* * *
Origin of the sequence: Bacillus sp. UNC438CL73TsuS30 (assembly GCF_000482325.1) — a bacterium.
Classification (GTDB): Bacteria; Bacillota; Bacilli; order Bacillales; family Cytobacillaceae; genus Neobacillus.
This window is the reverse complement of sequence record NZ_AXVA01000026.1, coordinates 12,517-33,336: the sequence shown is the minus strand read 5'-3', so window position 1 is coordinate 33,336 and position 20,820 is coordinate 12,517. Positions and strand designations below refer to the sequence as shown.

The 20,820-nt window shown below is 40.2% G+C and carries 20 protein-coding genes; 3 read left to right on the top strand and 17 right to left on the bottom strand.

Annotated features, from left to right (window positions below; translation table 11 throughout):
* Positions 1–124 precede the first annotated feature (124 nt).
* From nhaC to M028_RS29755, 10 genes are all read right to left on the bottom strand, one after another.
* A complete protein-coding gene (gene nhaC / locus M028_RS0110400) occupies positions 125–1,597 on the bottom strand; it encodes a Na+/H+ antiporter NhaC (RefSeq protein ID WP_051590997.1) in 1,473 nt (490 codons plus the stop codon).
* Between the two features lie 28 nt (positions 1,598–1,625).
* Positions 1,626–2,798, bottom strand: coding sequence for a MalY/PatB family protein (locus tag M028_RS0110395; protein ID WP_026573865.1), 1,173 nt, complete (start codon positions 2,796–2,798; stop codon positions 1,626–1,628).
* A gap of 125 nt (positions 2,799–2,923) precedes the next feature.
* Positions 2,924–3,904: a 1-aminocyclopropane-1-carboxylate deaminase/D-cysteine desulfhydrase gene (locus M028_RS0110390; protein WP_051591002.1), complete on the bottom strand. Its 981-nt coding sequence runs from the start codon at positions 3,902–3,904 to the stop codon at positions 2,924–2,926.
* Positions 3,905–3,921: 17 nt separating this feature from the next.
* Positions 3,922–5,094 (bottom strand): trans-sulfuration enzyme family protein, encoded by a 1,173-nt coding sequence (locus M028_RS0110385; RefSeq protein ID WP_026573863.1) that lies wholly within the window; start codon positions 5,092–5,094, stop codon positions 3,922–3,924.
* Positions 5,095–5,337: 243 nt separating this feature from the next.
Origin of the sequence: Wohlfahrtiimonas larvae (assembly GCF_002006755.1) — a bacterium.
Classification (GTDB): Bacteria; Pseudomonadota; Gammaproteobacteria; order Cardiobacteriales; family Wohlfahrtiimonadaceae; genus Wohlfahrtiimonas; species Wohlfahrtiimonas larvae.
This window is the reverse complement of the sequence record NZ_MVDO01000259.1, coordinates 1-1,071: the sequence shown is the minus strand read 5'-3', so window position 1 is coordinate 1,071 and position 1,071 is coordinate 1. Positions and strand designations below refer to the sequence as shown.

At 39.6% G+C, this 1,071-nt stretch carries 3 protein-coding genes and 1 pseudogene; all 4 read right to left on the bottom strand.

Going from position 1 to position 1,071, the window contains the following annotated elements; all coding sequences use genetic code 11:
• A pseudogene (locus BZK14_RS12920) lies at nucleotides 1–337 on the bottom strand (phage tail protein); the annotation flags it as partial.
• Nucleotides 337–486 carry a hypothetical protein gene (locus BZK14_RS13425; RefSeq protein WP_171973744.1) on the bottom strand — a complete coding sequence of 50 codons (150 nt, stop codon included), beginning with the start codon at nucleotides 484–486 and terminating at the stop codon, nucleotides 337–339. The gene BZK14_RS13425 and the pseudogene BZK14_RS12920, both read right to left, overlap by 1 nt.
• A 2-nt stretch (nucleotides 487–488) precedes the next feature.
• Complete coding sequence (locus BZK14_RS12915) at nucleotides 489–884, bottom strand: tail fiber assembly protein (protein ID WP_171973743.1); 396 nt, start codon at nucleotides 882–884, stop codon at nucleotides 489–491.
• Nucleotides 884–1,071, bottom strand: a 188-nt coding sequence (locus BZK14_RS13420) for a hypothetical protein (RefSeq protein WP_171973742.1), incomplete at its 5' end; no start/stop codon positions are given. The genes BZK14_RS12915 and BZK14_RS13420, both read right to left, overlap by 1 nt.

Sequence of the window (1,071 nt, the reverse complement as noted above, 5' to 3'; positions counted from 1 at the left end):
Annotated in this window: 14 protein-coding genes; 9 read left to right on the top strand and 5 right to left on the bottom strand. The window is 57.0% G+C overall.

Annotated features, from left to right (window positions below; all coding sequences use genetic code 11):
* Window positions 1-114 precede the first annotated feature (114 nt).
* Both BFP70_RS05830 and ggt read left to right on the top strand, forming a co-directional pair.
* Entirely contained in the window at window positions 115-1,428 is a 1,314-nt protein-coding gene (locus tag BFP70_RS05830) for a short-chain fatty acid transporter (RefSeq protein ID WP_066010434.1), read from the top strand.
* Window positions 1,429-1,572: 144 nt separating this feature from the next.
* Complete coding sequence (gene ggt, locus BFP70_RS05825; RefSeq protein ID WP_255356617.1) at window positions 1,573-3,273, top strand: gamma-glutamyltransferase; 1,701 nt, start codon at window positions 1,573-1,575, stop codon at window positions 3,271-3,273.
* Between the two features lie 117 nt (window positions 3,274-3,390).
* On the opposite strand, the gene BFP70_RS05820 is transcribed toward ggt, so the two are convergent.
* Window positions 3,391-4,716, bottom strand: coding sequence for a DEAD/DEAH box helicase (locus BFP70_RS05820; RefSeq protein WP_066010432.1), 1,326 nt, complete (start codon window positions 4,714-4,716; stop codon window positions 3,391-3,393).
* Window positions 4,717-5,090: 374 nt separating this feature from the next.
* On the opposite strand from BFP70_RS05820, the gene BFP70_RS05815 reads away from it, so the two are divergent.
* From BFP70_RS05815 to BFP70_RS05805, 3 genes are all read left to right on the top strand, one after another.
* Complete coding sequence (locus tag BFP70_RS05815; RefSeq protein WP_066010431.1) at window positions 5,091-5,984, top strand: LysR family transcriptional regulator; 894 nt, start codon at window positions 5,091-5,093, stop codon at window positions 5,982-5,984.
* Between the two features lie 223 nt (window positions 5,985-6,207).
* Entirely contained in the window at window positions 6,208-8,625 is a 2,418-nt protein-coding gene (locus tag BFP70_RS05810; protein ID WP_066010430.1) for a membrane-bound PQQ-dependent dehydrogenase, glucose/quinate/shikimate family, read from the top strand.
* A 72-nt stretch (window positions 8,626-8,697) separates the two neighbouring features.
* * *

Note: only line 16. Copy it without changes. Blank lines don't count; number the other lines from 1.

Origin of the sequence: Wohlfahrtiimonas larvae (assembly GCF_002006755.1) — a bacterium.